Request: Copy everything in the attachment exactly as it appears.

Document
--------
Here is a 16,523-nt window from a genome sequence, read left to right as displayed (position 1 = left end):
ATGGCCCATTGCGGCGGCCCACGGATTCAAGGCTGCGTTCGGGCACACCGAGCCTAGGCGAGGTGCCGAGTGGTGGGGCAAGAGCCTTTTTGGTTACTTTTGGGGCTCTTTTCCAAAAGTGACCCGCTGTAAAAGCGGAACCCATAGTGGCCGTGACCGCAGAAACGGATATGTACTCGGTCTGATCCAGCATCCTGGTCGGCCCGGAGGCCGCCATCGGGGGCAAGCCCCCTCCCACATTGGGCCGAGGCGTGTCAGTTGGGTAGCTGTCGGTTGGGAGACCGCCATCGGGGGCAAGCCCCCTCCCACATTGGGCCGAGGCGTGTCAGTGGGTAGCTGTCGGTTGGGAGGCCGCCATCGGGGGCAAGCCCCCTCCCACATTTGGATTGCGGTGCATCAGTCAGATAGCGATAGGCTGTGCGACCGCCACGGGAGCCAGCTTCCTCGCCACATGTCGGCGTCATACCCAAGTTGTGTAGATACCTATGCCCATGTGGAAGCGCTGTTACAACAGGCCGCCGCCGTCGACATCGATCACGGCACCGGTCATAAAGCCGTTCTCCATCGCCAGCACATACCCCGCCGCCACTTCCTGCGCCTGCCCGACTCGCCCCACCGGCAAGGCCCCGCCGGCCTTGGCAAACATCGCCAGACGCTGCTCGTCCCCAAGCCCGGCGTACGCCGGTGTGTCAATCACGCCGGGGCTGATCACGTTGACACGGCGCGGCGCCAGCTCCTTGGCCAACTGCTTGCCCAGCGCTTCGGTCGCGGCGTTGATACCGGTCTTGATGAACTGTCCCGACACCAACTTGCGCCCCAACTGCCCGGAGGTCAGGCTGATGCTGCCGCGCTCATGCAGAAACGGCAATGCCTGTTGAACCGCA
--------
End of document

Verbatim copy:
Here is a 16,523-nt window from a genome sequence, read left to right as displayed (position 1 = left end):
ATGGCCCATTGCGGCGGCCCACGGATTCAAGGCTGCGTTCGGGCACACCGAGCCTAGGCGAGGTGCCGAGTGGTGGGGCAAGAGCCTTTTTGGTTACTTTTGGGGCTCTTTTCCAAAAGTGACCCGCTGTAAAAGCGGAACCCATAGTGGCCGTGACCGCAGAAACGGATATGTACTCGGTCTGATCCAGCATCCTGGTCGGCCCGGAGGCCGCCATCGGGGGCAAGCCCCCTCCCACATTGGGCCGAGGCGTGTCAGTTGGGTAGCTGTCGGTTGGGAGACCGCCATCGGGGGCAAGCCCCCTCCCACATTGGGCCGAGGCGTGTCAGTGGGTAGCTGTCGGTTGGGAGGCCGCCATCGGGGGCAAGCCCCCTCCCACATTTGGATTGCGGTGCATCAGTCAGATAGCGATAGGCTGTGCGACCGCCACGGGAGCCAGCTTCCTCGCCACATGTCGGCGTCATACCCAAGTTGTGTAGATACCTATGCCCATGTGGAAGCGCTGTTACAACAGGCCGCCGCCGTCGACATCGATCACGGCACCGGTCATAAAGCCGTTCTCCATCGCCAGCACATACCCCGCCGCCACTTCCTGCGCCTGCCCGACTCGCCCCACCGGCAAGGCCCCGCCGGCCTTGGCAAACATCGCCAGACGCTGCTCGTCCCCAAGCCCGGCGTACGCCGGTGTGTCAATCACGCCGGGGCTGATCACGTTGACACGGCGCGGCGCCAGCTCCTTGGCCAACTGCTTGCCCAGCGCTTCGGTCGCGGCGTTGATACCGGTCTTGATGAACTGTCCCGACACCAACTTGCGCCCCAACTGCCCGGAGGTCAGGCTGATGCTGCCGCGCTCATGCAGAAACGGCAATGCCTGTTGAACCGCA